Release 1.22 of the Model My Watershed web application was made public today!
We are thrilled to unveil major new features, such as:
- Monitor My Watershed for finding, visualizing and accessing monitoring data from hundreds of sources;
- Powerful new sharing of Model My Watershed projects for others to find and copy for their use;
- Four new spatial Analysis tabs;
- Polygon download for your Area of Interest;
- and many other improvements and bug fixes.
Today we unveiled Monitor My Watershed within the WikiWatershed web app, finally integrating it with Model My Watershed as was originally envisioned in 2008. Once a user selects an area of interest, they now have the option to search for monitoring data from multiple federal, state, academic, and citizen sources, including from our EnviroDIY Water Quality Data Sharing Portal.
After refining the search by zooming or by filtering with free-text terms or dates, the user can then click on a monitoring site to for detailed information, and in some cases tables and plots of the most recent data with links to complete datasets. Searches find data from three separate data catalogs (CINERGI, CUAHSI HydroShare, and CUAHSI Water Data Center). This work was prototyped for the BiG CZ Data Portal for NSF-funded earth surface scientists before going primetime to a broader community on WikiWatershed.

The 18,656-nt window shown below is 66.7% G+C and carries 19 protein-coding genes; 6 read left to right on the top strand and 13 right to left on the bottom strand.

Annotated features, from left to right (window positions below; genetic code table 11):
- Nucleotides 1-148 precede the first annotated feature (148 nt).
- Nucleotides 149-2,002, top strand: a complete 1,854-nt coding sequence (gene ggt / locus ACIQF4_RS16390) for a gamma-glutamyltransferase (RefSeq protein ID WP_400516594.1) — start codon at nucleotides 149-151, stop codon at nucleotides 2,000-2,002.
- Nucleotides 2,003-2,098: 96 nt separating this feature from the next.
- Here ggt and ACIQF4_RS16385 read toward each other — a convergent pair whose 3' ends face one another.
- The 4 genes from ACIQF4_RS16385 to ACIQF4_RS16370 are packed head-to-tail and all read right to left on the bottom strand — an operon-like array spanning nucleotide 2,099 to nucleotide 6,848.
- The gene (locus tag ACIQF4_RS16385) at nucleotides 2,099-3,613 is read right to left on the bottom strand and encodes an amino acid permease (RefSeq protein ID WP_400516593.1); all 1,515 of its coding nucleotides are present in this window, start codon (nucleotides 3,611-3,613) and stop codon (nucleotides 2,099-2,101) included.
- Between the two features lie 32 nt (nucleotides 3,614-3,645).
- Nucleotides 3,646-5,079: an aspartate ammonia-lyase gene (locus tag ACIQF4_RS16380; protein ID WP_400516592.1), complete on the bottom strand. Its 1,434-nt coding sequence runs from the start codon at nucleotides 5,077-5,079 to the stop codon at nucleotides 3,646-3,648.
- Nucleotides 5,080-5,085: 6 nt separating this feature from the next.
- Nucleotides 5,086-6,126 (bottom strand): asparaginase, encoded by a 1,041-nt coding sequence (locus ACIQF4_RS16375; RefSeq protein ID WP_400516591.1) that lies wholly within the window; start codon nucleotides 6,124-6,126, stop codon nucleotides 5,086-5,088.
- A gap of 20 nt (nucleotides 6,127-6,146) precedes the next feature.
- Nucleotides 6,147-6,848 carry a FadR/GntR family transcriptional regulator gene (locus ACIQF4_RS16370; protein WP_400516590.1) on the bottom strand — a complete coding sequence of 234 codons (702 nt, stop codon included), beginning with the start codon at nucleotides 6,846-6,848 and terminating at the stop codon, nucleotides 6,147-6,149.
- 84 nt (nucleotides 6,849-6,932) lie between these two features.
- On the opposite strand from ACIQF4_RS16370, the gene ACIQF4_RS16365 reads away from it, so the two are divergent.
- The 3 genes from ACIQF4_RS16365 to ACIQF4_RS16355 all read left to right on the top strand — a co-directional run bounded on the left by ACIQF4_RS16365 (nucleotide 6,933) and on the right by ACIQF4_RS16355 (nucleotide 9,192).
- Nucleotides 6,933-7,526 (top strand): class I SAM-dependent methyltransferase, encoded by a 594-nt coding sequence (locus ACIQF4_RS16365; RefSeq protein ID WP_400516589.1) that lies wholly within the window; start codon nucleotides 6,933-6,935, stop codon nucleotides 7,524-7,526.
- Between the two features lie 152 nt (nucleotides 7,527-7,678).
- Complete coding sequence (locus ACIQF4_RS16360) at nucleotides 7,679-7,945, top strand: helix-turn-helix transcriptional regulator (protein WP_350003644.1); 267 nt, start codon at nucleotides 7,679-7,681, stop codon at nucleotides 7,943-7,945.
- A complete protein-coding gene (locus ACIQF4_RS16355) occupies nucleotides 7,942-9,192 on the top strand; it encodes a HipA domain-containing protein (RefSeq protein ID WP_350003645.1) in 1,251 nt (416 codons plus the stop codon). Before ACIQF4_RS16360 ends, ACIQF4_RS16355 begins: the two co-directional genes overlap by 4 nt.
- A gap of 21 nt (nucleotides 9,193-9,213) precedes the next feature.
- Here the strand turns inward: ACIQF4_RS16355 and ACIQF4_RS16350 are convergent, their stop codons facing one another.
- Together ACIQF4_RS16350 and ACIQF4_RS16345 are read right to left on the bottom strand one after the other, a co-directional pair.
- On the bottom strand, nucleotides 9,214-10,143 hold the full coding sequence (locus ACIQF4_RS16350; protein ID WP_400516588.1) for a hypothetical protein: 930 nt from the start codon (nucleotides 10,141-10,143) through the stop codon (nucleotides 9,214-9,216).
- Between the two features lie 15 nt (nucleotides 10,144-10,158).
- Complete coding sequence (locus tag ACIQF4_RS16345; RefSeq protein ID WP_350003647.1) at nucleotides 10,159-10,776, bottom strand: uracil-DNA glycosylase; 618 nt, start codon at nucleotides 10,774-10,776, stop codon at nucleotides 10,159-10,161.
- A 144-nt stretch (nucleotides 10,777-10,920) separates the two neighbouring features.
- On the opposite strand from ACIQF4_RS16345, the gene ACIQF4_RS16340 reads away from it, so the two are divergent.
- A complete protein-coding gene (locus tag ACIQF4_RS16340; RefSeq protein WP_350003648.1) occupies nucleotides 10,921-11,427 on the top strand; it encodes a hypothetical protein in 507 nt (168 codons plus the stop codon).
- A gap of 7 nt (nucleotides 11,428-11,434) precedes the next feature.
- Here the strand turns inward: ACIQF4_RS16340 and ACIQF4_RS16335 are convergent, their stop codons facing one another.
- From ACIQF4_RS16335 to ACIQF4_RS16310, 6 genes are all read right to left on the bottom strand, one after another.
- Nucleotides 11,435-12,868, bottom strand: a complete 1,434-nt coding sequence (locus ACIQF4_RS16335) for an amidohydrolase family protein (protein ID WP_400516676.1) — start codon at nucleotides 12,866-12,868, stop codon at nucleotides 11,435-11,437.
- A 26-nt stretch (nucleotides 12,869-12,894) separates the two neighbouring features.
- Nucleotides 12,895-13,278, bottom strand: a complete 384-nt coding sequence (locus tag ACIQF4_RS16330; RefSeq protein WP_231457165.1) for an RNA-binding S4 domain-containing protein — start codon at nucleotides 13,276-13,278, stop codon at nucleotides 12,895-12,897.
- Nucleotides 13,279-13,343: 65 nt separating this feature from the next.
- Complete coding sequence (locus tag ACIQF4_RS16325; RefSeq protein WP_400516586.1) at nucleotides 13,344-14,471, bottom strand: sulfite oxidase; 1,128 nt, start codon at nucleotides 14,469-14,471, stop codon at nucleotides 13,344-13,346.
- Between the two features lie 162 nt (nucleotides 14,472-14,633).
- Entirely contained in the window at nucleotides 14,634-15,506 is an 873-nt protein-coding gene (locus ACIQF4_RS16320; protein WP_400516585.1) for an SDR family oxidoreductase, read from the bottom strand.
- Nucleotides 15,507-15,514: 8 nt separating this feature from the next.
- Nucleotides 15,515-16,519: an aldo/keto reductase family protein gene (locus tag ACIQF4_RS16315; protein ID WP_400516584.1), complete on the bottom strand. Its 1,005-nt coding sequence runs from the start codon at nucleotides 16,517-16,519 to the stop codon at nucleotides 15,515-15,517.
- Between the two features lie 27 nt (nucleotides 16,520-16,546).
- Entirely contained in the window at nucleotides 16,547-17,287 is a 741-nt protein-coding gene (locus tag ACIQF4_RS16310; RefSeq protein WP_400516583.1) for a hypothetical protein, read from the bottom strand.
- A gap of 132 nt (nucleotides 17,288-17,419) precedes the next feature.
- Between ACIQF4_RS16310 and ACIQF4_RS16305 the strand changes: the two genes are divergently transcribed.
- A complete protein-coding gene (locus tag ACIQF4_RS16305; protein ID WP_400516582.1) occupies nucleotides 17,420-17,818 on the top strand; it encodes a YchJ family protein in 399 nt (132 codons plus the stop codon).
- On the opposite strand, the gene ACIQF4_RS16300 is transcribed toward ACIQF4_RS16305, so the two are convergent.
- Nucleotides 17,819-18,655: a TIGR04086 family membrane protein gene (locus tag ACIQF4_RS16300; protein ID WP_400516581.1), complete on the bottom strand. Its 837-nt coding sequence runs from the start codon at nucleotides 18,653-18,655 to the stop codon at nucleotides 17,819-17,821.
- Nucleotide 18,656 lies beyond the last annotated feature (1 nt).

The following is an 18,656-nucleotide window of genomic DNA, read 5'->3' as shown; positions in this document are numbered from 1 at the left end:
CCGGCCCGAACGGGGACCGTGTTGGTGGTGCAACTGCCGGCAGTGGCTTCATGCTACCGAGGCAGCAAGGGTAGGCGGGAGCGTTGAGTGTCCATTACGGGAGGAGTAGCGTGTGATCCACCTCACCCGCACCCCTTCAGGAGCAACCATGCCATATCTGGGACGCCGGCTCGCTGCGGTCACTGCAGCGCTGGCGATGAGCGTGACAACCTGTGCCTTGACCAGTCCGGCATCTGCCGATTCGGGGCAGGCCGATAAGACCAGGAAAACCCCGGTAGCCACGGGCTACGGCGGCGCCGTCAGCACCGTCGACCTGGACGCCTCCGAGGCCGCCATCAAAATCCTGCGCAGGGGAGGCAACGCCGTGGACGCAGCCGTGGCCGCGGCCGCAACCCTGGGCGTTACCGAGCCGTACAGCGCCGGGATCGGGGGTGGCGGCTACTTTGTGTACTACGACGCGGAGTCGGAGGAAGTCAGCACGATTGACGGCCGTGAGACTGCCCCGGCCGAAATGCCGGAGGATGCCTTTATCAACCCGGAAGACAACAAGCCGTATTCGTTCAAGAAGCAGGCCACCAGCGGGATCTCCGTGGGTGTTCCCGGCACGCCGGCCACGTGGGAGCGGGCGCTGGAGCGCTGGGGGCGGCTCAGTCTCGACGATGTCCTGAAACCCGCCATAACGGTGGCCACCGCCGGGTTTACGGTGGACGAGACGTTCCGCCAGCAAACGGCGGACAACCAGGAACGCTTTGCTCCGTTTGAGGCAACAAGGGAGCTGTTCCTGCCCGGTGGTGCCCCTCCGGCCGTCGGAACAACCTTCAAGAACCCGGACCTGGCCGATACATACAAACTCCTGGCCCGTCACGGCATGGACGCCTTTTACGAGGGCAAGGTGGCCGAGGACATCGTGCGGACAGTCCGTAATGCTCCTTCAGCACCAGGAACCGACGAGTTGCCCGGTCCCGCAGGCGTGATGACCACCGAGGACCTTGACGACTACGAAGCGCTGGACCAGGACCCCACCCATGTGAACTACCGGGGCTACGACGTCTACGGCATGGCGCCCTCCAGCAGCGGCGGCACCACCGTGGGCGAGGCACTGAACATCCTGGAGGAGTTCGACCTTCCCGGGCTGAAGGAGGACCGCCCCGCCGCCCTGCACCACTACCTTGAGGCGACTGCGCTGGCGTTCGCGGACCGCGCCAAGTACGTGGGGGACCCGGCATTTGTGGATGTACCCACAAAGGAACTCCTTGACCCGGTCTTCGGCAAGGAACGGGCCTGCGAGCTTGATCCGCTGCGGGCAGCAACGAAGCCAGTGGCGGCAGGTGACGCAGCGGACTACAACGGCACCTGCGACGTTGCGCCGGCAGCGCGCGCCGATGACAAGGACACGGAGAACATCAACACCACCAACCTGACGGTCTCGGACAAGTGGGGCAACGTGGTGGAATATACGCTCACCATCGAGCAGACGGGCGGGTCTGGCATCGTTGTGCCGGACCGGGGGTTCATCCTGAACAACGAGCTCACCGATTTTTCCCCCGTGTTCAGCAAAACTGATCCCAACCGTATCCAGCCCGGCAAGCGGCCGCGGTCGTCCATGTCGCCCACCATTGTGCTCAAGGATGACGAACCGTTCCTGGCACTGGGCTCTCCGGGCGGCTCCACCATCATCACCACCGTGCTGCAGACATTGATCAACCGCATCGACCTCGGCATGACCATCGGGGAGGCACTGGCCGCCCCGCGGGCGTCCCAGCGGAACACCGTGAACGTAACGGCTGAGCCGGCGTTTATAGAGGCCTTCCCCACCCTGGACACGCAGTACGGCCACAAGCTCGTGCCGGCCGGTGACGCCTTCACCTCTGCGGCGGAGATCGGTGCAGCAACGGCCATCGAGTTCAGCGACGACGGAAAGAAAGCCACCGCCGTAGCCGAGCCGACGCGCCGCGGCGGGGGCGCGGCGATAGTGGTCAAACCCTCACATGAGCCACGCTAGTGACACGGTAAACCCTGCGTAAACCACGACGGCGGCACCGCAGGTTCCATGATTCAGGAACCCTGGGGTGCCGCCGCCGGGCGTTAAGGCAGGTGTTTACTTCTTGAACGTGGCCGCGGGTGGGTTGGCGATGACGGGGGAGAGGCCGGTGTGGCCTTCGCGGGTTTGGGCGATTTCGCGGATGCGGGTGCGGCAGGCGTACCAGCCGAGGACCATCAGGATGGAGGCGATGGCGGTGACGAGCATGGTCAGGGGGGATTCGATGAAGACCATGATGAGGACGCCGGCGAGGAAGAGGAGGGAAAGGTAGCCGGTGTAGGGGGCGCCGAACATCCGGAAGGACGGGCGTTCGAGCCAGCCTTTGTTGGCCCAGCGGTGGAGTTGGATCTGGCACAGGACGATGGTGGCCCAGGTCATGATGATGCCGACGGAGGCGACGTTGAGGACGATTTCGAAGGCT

Stay tuned for our next Monitor My Watershed release, in which we will provide easy links and guides for how users can share their own data to the WikiWatershed and broader community via the EnviroDIY Water Quality Data Sharing Portal or via HydroShare.
Today we also unveiled a powerful new way to share Model My Watershed projects, so that others can find, view and copy any Model My Watershed model project that has been shared publicly. This new Share capability leverages CUAHSI HydroShare, an online collaborative environment for sharing hydrologic data and models. A Model My Watershed user doesn’t need to leave the WikiWatershed web app for this advanced sharing or for discovering other users’ modeling projects in their area of interest, due to the HydroShare search capability that we introduced with Monitor My Watershed, as described above. However, if user does follow a link to HydroShare, they will discover that they can copy the MMW project to reopen and edit it in their own Model My Watershed account, or that all MMW Analysis and Model results and shape files have been exported to HydroShare for easy 1-click download.
Today’s release 1.22 also unveils Analysis and visualization for five data layers. A new Streams Analysis tab lists stream lengths by stream order within an area of interest. A new Terrain Analysis tab provides statistics and links to visualize Elevation and Slope data from the USGS 30m National Elevation Model. These layers are particularly informative to a user exploring water flow paths and areas susceptible to erosion. A new Climate Analysis tab provides mean monthly and mean annual precipitation (MAP) and temperature (MAT) for any area of interest. We also provide visualization of each of these data layers, which are particularly useful when comparing differences in runoff and evapotranspiration between regions in the continental USA.
Release 1.22 includes a number of other features, such as the ability to download the outline polygon for your Area of Interest, as either a shapefile or GeoJSON file, for use in any GIS application. The user profile pages have gotten another upgrade, with a new page for managing linked accounts such as HydroShare (via Open Authentication, or OAuth). As always, we made many other improvements and bug fixes with this release.
For a full list of all improvements and bug fixes, see our Release Notes at https://github.com/WikiWatershed/model-my-watershed/releases.